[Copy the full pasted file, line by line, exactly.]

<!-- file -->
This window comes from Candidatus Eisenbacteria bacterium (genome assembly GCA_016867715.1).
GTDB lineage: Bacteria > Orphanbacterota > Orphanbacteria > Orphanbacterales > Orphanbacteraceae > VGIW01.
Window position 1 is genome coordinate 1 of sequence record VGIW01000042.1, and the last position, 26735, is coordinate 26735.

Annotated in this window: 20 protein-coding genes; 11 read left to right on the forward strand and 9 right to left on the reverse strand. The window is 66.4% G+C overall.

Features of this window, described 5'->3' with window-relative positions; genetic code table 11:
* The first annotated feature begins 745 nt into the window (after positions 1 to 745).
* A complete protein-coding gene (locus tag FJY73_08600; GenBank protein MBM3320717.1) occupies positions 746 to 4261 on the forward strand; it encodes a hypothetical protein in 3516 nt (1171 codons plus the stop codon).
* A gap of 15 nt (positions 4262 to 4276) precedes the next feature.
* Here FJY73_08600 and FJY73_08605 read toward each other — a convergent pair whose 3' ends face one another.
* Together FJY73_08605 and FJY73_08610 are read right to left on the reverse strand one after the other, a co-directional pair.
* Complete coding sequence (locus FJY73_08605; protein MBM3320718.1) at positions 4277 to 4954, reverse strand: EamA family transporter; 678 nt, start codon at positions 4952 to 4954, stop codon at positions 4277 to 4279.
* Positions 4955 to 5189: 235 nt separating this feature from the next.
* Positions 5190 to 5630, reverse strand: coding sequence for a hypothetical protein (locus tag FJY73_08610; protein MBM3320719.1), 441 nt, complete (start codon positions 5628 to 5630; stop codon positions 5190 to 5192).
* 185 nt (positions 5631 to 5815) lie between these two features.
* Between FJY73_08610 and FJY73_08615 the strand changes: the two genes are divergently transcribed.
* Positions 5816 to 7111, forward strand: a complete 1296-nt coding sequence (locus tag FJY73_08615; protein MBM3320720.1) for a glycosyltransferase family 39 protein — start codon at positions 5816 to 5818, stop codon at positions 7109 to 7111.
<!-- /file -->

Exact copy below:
This window comes from Candidatus Eisenbacteria bacterium (genome assembly GCA_016867715.1).
GTDB lineage: Bacteria > Orphanbacterota > Orphanbacteria > Orphanbacterales > Orphanbacteraceae > VGIW01.
Window position 1 is genome coordinate 1 of sequence record VGIW01000042.1, and the last position, 26735, is coordinate 26735.

Annotated in this window: 20 protein-coding genes; 11 read left to right on the forward strand and 9 right to left on the reverse strand. The window is 66.4% G+C overall.

Features of this window, described 5'->3' with window-relative positions; genetic code table 11:
* The first annotated feature begins 745 nt into the window (after positions 1 to 745).
* A complete protein-coding gene (locus tag FJY73_08600; GenBank protein MBM3320717.1) occupies positions 746 to 4261 on the forward strand; it encodes a hypothetical protein in 3516 nt (1171 codons plus the stop codon).
* A gap of 15 nt (positions 4262 to 4276) precedes the next feature.
* Here FJY73_08600 and FJY73_08605 read toward each other — a convergent pair whose 3' ends face one another.
* Together FJY73_08605 and FJY73_08610 are read right to left on the reverse strand one after the other, a co-directional pair.
* Complete coding sequence (locus FJY73_08605; protein MBM3320718.1) at positions 4277 to 4954, reverse strand: EamA family transporter; 678 nt, start codon at positions 4952 to 4954, stop codon at positions 4277 to 4279.
* Positions 4955 to 5189: 235 nt separating this feature from the next.
* Positions 5190 to 5630, reverse strand: coding sequence for a hypothetical protein (locus tag FJY73_08610; protein MBM3320719.1), 441 nt, complete (start codon positions 5628 to 5630; stop codon positions 5190 to 5192).
* 185 nt (positions 5631 to 5815) lie between these two features.
* Between FJY73_08610 and FJY73_08615 the strand changes: the two genes are divergently transcribed.
* Positions 5816 to 7111, forward strand: a complete 1296-nt coding sequence (locus tag FJY73_08615; protein MBM3320720.1) for a glycosyltransferase family 39 protein — start codon at positions 5816 to 5818, stop codon at positions 7109 to 7111.